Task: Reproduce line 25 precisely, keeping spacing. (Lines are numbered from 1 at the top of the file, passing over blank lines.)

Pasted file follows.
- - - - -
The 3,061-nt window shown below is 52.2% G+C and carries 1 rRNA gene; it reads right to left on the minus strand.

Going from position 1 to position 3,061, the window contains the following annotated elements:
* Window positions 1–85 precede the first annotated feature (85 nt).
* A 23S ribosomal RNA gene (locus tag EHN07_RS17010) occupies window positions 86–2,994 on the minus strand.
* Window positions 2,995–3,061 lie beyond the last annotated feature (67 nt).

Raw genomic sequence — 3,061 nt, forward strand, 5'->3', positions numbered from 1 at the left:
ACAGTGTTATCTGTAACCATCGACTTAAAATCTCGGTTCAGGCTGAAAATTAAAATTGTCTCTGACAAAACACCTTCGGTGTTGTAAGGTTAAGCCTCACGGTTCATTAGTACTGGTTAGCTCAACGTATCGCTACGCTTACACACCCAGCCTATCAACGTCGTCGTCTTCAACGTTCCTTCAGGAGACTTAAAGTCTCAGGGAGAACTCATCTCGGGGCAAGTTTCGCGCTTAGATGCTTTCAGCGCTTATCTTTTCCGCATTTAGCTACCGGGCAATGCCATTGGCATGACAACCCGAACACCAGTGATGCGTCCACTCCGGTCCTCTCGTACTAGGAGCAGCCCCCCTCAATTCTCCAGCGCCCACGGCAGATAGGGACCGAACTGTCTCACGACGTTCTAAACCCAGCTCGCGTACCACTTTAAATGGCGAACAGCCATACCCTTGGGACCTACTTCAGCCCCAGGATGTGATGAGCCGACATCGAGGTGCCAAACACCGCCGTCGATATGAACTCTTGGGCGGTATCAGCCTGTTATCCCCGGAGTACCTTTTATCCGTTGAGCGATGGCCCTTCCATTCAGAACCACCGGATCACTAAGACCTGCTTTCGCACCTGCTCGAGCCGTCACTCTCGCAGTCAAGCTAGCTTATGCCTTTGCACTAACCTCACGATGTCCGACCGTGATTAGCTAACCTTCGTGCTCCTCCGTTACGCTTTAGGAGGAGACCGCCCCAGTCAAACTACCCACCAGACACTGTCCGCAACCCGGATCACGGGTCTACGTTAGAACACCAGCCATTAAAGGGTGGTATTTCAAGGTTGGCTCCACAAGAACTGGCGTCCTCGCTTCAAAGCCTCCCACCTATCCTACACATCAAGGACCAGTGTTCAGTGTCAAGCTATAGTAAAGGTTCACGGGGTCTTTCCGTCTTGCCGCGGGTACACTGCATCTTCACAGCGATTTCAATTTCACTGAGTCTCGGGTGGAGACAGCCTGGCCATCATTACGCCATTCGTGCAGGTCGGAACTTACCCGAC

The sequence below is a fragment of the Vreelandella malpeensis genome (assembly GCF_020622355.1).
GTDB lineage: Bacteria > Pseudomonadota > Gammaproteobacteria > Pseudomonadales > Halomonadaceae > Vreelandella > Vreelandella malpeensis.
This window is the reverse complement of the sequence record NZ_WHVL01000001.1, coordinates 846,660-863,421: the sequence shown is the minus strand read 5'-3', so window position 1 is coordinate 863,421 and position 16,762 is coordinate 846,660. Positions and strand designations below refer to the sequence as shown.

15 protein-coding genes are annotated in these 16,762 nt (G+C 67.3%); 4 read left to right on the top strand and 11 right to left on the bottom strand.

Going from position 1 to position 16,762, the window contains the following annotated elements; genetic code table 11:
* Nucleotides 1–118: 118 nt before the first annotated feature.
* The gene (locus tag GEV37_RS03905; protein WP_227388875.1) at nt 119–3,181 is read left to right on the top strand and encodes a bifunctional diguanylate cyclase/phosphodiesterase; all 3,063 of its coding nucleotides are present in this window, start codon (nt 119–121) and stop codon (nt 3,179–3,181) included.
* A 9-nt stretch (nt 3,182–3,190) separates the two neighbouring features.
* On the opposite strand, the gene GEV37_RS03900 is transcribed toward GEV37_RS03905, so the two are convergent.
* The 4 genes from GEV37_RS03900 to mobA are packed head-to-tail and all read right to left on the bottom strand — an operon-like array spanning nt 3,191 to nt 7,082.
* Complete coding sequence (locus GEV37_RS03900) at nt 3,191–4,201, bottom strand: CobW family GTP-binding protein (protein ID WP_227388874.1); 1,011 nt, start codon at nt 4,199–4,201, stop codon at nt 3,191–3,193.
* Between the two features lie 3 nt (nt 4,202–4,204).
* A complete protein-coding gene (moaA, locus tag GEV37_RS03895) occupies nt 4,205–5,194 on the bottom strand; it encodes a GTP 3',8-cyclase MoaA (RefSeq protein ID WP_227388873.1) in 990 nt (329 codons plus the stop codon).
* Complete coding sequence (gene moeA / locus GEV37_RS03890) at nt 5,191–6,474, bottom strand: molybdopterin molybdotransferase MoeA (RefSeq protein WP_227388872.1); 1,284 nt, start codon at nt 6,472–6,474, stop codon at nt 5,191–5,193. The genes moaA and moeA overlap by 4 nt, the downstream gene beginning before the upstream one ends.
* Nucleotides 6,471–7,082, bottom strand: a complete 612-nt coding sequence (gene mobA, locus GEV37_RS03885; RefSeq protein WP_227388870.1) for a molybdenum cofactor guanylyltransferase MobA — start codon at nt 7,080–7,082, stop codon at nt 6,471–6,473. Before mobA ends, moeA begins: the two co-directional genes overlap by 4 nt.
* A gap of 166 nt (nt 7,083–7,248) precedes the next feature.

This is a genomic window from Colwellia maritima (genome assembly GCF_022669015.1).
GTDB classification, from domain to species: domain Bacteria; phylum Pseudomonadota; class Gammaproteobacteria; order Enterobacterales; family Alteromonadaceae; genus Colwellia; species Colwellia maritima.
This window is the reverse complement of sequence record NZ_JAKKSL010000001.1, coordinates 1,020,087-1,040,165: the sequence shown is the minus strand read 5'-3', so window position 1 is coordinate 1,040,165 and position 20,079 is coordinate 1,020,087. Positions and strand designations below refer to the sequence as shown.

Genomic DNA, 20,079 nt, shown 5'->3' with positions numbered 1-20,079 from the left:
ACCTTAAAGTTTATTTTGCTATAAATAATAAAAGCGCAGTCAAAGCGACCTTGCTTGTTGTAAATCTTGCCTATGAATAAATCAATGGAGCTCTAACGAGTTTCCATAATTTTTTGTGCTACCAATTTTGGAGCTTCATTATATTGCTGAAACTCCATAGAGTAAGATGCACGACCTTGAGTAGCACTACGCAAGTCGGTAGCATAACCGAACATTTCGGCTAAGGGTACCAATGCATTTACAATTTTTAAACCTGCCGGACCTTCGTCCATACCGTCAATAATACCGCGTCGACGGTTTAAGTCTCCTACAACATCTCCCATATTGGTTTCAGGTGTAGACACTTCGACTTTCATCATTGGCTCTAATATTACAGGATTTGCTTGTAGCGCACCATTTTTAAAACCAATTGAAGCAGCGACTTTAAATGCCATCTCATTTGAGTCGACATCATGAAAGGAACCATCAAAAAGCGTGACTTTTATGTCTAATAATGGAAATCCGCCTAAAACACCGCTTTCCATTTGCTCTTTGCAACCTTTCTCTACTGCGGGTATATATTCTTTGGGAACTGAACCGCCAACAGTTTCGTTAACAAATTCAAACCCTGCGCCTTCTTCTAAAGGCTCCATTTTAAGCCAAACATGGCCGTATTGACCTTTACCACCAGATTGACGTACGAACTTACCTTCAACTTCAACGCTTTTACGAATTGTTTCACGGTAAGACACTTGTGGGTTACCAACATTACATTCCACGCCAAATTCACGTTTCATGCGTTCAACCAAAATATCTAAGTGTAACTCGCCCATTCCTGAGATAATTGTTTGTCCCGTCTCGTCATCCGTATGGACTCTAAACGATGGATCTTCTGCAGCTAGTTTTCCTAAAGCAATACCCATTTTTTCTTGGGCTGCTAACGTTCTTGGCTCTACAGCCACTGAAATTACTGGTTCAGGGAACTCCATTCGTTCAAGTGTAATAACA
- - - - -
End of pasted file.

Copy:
GTDB classification, from domain to species: domain Bacteria; phylum Pseudomonadota; class Gammaproteobacteria; order Enterobacterales; family Alteromonadaceae; genus Colwellia; species Colwellia maritima.